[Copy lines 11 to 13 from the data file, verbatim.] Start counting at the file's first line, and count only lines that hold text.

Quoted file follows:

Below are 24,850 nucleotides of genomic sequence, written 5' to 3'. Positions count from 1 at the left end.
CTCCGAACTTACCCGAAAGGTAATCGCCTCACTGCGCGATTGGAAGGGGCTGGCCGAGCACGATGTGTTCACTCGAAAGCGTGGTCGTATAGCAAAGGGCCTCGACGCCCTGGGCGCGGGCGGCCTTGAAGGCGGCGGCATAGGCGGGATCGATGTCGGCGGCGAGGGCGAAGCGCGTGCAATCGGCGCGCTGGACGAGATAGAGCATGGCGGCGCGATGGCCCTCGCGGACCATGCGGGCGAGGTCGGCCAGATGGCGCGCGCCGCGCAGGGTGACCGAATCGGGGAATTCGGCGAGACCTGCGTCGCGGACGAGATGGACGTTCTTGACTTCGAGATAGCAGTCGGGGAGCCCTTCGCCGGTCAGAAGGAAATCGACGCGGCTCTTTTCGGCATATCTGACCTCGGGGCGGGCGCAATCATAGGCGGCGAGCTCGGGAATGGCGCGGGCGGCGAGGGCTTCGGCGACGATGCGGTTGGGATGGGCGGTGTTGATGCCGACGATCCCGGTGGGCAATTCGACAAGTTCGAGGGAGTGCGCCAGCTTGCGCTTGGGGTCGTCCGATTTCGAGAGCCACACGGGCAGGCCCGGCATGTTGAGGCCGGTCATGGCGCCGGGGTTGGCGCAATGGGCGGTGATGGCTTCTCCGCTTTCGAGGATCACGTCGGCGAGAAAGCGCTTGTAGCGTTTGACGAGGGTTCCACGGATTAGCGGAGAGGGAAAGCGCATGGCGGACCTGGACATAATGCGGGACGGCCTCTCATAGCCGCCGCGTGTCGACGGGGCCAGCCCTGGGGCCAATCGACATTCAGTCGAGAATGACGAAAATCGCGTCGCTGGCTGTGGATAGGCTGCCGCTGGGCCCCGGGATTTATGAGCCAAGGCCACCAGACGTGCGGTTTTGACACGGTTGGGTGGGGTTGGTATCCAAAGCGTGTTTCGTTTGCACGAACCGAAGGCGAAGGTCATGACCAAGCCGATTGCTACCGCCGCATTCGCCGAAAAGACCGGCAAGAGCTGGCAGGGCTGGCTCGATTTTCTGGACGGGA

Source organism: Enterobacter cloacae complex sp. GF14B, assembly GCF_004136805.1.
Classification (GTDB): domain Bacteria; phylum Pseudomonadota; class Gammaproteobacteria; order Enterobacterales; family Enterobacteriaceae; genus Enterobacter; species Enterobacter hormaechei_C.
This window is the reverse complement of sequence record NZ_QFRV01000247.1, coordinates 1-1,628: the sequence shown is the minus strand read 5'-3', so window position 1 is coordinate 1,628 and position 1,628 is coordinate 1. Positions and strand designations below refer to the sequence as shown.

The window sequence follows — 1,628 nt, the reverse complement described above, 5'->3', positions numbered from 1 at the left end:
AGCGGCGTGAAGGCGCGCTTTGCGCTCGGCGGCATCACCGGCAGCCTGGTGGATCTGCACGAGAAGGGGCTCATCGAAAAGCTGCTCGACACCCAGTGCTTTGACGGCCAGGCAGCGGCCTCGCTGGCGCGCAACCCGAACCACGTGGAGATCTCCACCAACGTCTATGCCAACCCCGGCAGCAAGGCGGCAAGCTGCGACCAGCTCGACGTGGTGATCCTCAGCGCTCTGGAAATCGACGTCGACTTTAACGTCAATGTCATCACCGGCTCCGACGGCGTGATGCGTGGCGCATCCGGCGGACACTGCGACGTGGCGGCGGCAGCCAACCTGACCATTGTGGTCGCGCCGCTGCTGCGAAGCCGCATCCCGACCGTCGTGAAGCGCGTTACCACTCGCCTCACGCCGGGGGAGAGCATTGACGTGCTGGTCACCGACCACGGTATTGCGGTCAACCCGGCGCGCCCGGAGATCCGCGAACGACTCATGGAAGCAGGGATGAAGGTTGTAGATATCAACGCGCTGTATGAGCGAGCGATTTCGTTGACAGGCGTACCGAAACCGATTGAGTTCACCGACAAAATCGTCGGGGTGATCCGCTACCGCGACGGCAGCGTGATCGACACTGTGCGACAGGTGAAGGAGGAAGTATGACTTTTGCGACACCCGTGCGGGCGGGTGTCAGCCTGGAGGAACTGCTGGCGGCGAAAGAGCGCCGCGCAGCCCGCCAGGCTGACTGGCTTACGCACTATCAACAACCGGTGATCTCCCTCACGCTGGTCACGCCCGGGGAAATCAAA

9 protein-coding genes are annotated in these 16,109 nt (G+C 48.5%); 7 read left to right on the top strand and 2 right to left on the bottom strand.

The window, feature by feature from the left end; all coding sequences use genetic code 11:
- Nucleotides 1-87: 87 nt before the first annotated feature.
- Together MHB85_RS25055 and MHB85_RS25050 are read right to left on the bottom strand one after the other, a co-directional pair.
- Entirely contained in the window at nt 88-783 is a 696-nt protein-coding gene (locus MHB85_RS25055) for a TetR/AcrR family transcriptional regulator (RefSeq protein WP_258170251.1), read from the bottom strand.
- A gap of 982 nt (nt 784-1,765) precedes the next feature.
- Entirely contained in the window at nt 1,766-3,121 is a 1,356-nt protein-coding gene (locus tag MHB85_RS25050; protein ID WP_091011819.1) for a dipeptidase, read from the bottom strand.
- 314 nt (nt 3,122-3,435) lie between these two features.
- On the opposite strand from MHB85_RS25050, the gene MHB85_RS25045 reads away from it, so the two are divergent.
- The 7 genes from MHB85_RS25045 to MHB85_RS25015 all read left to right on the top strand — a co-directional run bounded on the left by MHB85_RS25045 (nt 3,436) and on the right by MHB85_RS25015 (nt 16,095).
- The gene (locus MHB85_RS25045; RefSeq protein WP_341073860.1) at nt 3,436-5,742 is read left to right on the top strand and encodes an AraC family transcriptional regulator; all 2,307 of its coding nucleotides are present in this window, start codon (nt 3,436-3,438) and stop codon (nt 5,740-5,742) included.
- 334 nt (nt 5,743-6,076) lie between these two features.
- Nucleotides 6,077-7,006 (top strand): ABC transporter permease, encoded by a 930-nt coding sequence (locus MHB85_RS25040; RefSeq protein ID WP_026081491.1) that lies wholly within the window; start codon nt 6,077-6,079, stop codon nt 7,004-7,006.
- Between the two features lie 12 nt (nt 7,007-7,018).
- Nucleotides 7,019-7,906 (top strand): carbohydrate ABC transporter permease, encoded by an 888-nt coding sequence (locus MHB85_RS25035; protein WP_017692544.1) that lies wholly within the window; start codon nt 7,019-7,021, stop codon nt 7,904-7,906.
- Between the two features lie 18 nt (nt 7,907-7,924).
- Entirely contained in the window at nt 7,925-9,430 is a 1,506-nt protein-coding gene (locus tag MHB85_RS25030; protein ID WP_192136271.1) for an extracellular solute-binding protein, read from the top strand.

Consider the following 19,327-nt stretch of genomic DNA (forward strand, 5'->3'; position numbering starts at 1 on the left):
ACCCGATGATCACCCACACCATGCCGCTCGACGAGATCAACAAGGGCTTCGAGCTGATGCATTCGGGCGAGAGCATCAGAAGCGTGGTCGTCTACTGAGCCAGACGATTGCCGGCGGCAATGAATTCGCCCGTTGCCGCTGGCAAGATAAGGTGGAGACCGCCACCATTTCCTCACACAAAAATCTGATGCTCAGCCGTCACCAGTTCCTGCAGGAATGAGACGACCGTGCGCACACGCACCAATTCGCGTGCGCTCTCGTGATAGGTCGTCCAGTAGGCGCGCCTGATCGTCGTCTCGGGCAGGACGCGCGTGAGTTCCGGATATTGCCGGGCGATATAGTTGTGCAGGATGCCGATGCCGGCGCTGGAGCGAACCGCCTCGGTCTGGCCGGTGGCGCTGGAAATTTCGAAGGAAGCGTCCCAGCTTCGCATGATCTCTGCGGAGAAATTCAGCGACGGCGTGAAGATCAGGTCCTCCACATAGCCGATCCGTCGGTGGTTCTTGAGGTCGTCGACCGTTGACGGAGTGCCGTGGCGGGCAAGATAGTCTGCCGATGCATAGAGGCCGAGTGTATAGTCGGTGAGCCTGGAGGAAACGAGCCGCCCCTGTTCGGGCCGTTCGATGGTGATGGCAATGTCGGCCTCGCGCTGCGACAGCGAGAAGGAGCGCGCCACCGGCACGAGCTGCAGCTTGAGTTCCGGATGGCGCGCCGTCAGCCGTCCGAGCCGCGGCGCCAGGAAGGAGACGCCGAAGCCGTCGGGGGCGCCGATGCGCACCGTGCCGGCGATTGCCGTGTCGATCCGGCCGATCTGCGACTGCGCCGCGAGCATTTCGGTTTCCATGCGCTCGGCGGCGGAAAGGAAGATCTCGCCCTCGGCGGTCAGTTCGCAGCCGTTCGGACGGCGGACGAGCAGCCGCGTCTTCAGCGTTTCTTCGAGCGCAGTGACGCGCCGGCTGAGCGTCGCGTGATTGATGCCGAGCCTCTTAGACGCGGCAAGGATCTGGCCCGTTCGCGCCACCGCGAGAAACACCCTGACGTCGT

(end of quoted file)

- Together MHB85_RS25055 and MHB85_RS25050 are read right to left on the bottom strand one after the other, a co-directional pair.
- Entirely contained in the window at nt 88-783 is a 696-nt protein-coding gene (locus MHB85_RS25055) for a TetR/AcrR family transcriptional regulator (RefSeq protein WP_258170251.1), read from the bottom strand.
- A gap of 982 nt (nt 784-1,765) precedes the next feature.